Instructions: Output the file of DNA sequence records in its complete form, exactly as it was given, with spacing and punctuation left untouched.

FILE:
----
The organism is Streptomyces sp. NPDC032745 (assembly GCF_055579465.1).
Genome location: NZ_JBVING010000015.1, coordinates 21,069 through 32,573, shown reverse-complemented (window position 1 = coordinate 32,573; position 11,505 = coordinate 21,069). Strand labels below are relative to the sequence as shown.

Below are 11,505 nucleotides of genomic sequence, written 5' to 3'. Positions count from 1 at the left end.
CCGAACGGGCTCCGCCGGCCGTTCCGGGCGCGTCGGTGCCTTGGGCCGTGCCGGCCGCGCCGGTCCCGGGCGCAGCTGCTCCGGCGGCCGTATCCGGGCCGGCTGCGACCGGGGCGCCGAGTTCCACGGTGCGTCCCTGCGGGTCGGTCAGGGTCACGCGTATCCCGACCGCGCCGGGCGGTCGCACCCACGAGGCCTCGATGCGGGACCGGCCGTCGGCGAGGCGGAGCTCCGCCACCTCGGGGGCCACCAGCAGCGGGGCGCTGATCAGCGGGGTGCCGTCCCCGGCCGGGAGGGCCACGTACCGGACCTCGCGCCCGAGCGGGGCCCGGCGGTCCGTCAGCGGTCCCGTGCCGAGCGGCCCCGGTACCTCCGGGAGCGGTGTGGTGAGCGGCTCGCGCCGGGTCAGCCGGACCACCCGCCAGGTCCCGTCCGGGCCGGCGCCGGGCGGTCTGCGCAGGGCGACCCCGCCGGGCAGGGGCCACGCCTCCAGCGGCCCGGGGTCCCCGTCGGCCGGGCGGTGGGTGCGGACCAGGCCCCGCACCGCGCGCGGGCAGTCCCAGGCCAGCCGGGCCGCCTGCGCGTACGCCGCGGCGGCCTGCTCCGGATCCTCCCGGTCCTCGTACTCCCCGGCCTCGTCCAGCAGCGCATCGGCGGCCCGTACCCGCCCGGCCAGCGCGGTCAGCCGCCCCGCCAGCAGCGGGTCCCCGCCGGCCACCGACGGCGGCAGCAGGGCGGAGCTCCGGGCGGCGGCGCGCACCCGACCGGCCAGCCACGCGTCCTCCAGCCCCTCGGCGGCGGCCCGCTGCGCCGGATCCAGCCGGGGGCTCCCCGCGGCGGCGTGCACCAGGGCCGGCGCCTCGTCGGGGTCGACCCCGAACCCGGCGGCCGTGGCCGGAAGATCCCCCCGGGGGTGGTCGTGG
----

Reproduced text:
The organism is Streptomyces sp. NPDC032745 (assembly GCF_055579465.1).
Genome location: NZ_JBVING010000015.1, coordinates 21,069 through 32,573, shown reverse-complemented (window position 1 = coordinate 32,573; position 11,505 = coordinate 21,069). Strand labels below are relative to the sequence as shown.

Below are 11,505 nucleotides of genomic sequence, written 5' to 3'. Positions count from 1 at the left end.
CCGAACGGGCTCCGCCGGCCGTTCCGGGCGCGTCGGTGCCTTGGGCCGTGCCGGCCGCGCCGGTCCCGGGCGCAGCTGCTCCGGCGGCCGTATCCGGGCCGGCTGCGACCGGGGCGCCGAGTTCCACGGTGCGTCCCTGCGGGTCGGTCAGGGTCACGCGTATCCCGACCGCGCCGGGCGGTCGCACCCACGAGGCCTCGATGCGGGACCGGCCGTCGGCGAGGCGGAGCTCCGCCACCTCGGGGGCCACCAGCAGCGGGGCGCTGATCAGCGGGGTGCCGTCCCCGGCCGGGAGGGCCACGTACCGGACCTCGCGCCCGAGCGGGGCCCGGCGGTCCGTCAGCGGTCCCGTGCCGAGCGGCCCCGGTACCTCCGGGAGCGGTGTGGTGAGCGGCTCGCGCCGGGTCAGCCGGACCACCCGCCAGGTCCCGTCCGGGCCGGCGCCGGGCGGTCTGCGCAGGGCGACCCCGCCGGGCAGGGGCCACGCCTCCAGCGGCCCGGGGTCCCCGTCGGCCGGGCGGTGGGTGCGGACCAGGCCCCGCACCGCGCGCGGGCAGTCCCAGGCCAGCCGGGCCGCCTGCGCGTACGCCGCGGCGGCCTGCTCCGGATCCTCCCGGTCCTCGTACTCCCCGGCCTCGTCCAGCAGCGCATCGGCGGCCCGTACCCGCCCGGCCAGCGCGGTCAGCCGCCCCGCCAGCAGCGGGTCCCCGCCGGCCACCGACGGCGGCAGCAGGGCGGAGCTCCGGGCGGCGGCGCGCACCCGACCGGCCAGCCACGCGTCCTCCAGCCCCTCGGCGGCGGCCCGCTGCGCCGGATCCAGCCGGGGGCTCCCCGCGGCGGCGTGCACCAGGGCCGGCGCCTCGTCGGGGTCGACCCCGAACCCGGCGGCCGTGGCCGGAAGATCCCCCCGGGGGTGGTCGTGG